An inquiry-based curriculum is individualised to each learner
AIS is a diverse, vibrant and dynamic community that recognizes that each child has his or her own interests, passions and goals even at two-years-old. The inquiry-based approach uses children’s unique interests and questions as a starting point for learning, making the curriculum meaningful, interesting and engaging to each child. While the direct instruction method risks having students forget facts given as rote memorization (3), the inquiry-based framework allows AIS Nursery and Preschool students to develop a meaningful connection with the essence of inquiry, laying the foundation for a love of learning.
Inquiry-based learning is fun
To support an inquiry-based approach, the Nursery and Preschool curriculum at AIS has a specific emphasis on play-based learning, which ensures children are happy and develop a love of learning with an inquiring attitude.
The AIS EYC grounds are purpose-built to encourage curiosity, investigation and wonder. Expansive green spaces encourage children to connect with and be fascinated by nature, while engaging materials and resources in the classroom can equally provide stimuli for children’s questions and investigations.
Learning at the AIS EYC is thus multi-faceted, providing a myriad of purposeful play activities catered to facilitate children’s cognitive growth as well as important life skills such as creative thinking, language and fine and gross motor skill development.
AIS inspires inquiry in children
Learning can be shallow or deep. Understanding that children are motivated to delve deeper into a subject when they are interested in the topic at hand, AIS is committed to the notion of personal excellence, encouraging a passion for learning and a spirit of inquiry in each child.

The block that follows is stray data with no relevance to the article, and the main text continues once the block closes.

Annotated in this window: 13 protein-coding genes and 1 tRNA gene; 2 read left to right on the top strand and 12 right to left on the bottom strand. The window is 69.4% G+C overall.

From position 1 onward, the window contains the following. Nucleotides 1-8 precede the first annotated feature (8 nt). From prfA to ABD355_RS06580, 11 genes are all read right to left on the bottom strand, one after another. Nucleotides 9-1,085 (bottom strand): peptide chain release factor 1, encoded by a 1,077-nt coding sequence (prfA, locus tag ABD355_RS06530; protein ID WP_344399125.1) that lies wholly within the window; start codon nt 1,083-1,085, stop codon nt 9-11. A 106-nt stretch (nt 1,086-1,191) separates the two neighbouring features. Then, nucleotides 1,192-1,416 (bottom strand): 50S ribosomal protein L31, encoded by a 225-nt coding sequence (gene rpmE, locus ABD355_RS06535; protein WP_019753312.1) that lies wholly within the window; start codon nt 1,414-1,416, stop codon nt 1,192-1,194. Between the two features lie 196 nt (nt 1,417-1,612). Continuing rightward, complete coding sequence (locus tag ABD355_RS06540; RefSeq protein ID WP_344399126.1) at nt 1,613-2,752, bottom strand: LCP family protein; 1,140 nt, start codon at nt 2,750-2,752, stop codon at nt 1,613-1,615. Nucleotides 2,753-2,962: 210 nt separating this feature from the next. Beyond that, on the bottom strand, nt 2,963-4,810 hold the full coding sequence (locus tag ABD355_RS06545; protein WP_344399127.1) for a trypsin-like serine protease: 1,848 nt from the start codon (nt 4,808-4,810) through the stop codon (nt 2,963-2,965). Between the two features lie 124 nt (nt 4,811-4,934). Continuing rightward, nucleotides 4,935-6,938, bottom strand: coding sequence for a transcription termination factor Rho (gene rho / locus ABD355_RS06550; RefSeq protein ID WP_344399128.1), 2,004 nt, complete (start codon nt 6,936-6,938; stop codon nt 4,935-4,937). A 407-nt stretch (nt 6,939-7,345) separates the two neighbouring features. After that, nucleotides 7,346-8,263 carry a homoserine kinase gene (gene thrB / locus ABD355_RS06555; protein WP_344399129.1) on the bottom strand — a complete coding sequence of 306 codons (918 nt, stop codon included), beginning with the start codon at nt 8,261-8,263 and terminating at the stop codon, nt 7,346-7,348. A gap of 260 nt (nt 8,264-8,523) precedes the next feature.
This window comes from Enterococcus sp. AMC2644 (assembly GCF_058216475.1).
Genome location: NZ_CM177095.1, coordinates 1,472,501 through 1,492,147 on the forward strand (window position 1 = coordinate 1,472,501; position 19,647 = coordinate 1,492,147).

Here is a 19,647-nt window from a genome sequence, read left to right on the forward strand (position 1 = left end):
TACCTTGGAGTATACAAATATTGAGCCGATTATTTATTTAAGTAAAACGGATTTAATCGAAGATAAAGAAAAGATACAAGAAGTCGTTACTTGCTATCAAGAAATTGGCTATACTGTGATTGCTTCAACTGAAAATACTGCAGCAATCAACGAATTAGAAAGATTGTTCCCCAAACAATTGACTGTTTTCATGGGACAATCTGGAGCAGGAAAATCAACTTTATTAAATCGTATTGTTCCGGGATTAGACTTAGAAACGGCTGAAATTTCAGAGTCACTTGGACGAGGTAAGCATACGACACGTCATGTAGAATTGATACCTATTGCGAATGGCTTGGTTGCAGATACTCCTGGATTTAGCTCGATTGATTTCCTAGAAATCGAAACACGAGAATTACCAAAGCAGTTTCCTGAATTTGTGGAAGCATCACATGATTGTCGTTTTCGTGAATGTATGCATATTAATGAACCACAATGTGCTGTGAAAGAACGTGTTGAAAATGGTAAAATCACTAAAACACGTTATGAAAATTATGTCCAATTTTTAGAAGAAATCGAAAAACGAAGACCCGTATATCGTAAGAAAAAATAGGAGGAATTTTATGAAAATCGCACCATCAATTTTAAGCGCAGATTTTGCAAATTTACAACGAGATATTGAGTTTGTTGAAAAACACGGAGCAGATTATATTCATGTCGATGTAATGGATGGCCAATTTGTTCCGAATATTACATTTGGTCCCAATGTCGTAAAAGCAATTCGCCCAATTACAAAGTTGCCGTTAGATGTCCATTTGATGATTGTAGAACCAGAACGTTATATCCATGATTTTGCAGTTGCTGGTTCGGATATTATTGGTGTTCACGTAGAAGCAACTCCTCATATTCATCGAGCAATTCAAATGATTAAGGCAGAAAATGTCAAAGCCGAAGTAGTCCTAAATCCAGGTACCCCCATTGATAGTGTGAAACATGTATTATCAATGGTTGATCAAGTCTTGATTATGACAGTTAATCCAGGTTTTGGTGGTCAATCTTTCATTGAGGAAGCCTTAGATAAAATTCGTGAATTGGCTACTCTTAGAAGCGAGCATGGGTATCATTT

Discovery, exploration and curiosity thus form the foundation of all learning for Nursery and Preschool students at AIS. Early Years practice at AIS is underpinned by the internationally renowned Reggio Emilia early childhood philosophy, which emphasizes the voice of the child, their identity and sense of belonging. This philosophy supports the school’s inquiry-based learning approach, where the two-year-old Nursery class follows a curriculum under the Early Years Learning Framework for Australia (EYLF) and the three- and four-year-old Preschool classes follow the International Baccalaureate Primary Years Programme (IB PYP) framework.
As one current parent observes, Early Years at AIS encourages learning through inquiry in close partnership with families, where each day is like “discovering new treasures in bright airy classrooms and surrounds”.
This is AIS – globally focused, distinctly Australian.
1. Nadia, S. The Oregonian, Technology Review, 12-15-93. http://www.riggsinst.org/brainpower.aspx
2. Wang, J., & Wen, S. (2010). Examining reflective thinking: a study of changes in methods students’ conceptions and understandings of inquiry teaching. International Journal of Science and Mathematics Education. 1-21. Retrieved from EBSCO. http://ejournals.ebsco.com/direct.asp?ArticleID=4F...
3. Vandervoort, F. S. (1983). What would John Dewey say about science teaching today? The American Biology Teacher, 45 (1), 38-41. Retrieved from JSTOR.